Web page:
Yesterday was a very busy day with meetings, too much coffee, and a reviving dash of (freezing cold) top-down driving. Today, I don’t have to be anywhere but at my desk, attending to the day job and writing words, which is a good thing, seeing it’s WiP Wednesday. Well, I did take the chance on a brief walk in the sunshine, despite the temperature and the storm that woke us in the middle of the night. It’s gusting now, rather than outright storming, so I made it to the top of the hill and back down all in one piece. Though I do need a hedge trimmer to get my hair back in order!
As for those words… One of the three pieces of WiP I’m actively working on right now is a series of short whodunnits and spy stories set between 1912 and 1922, and I thought I’d really like to share a bit from one of them for today’s WiP Wednesday post.
Roses in December is set in an English village in the spring of 1921. Captain Frank Mallory, who spent the years before and during the war working for the British counter intelligence service, has recently lost his wife and partner, Frances. His boss, Major Joseph Dunhenning, tries to get him to take an interest in things again, and he thinks he has the perfect task for Mallory.
“Rumour in the village has it that it wasn’t the gastric flu, but arsenic.”
“Arsenic? Good god, you can’t be serious!” They’d sat down to afternoon tea in the conservatory of Richfield House, surrounded by lemon trees and orchids in beaten metal pots, and with the French doors wide open to the gentle breeze and soft light of an early summer day. It was the kind of day Frances had loved beyond all reason, though she’d never have spoilt it with talk of murder. Mallory wondered whether his guest would recoil if he leaned over to replenish his tea, or if he would consider not finishing the lemon drizzle cake Mrs. Wiggins had provided as a suitable afternoon repast along with the brew that cheered.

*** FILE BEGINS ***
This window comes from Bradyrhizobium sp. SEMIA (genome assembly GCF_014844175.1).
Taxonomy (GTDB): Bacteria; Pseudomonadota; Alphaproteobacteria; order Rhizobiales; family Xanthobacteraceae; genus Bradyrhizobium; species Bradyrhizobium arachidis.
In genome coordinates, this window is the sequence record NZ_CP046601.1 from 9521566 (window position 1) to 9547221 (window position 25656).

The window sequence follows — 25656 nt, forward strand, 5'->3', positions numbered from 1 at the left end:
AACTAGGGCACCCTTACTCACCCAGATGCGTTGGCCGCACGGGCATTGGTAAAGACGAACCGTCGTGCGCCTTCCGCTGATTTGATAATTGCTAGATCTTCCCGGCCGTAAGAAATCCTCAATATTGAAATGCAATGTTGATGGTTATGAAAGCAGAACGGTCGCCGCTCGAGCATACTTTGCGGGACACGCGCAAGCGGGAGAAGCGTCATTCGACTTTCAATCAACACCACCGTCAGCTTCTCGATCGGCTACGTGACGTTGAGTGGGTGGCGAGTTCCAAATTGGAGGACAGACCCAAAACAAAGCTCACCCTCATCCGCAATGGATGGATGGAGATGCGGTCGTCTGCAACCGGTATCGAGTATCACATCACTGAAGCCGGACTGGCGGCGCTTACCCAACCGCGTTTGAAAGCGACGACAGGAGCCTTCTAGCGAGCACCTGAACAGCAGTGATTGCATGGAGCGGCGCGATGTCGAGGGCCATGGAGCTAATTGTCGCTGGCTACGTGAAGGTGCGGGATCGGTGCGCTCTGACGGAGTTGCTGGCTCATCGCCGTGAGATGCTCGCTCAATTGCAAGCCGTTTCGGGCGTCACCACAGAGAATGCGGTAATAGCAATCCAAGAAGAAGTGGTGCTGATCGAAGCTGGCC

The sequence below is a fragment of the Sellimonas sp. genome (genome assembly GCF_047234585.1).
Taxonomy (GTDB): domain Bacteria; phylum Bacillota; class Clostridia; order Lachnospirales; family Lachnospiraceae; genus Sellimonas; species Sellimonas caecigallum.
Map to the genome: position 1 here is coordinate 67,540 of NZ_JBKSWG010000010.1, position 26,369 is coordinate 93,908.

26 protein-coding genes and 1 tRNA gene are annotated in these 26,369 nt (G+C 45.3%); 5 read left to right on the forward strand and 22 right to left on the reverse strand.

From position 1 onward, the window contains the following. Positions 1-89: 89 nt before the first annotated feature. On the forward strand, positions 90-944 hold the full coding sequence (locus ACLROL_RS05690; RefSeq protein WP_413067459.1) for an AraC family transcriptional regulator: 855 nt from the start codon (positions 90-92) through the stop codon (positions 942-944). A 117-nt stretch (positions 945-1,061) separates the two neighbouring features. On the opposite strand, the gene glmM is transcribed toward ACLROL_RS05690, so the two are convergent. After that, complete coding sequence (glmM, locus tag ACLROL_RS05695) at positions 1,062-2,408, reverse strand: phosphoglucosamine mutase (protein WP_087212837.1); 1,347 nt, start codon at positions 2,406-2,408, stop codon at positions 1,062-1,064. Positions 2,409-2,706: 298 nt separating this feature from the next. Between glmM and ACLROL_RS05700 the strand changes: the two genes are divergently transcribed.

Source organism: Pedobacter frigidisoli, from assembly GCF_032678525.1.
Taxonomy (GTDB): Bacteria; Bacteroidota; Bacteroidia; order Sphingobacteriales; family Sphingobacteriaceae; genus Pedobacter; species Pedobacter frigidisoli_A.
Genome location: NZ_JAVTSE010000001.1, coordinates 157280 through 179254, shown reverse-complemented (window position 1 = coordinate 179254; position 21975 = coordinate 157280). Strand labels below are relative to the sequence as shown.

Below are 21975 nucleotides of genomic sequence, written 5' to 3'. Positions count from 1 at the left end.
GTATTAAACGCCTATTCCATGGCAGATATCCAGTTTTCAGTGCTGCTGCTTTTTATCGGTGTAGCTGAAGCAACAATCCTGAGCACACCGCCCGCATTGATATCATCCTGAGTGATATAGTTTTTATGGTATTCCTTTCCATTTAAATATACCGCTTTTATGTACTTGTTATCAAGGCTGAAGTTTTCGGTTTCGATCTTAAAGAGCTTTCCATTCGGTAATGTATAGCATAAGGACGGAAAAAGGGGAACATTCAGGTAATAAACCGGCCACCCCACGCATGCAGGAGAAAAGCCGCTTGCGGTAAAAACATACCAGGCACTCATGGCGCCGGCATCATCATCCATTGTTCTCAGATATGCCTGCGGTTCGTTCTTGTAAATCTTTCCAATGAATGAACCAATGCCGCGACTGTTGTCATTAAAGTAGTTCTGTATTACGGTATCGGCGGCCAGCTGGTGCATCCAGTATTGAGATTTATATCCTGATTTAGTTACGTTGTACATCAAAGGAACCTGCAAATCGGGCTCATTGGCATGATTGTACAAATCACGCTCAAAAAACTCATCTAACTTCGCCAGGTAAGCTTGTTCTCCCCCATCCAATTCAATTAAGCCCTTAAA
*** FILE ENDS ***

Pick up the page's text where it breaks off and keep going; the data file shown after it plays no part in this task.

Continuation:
Major Joseph Dunhenning was made from sterner stuff, though. He eagerly held out his cup when Frank lifted the teapot and tilted his head in question. “Thank you. I thought you might want to look into it, the rumours I mean.”
“If you really think there’s a poisoner at work you should be talking to the police, sir, not me,” Mallory pointed out. “Why is it your business, anyway?”
Dunhenning’s handsome face darkened in a frown. “Murder is everyone’s business, don’t you think?”
“I agree. But we’re not talking murder. This is just gossip.”
“You know what they say – no smoke without fire.”
Or someone to fan the flames. It used to be Frances’s standard reply to the vile comment. He and Frances had made good use of people’s credulity during the four years while Europe lay bleeding, so he knew what he spoke of. “I wish you wouldn’t put it that way. Those words do more damage than an army of poisoners.”
“But what if it’s true?”
Mallory sighed. He knew that tone. Had reacted to it for years. When the major sounded like that, it was better to give in gracefully. “Who died?”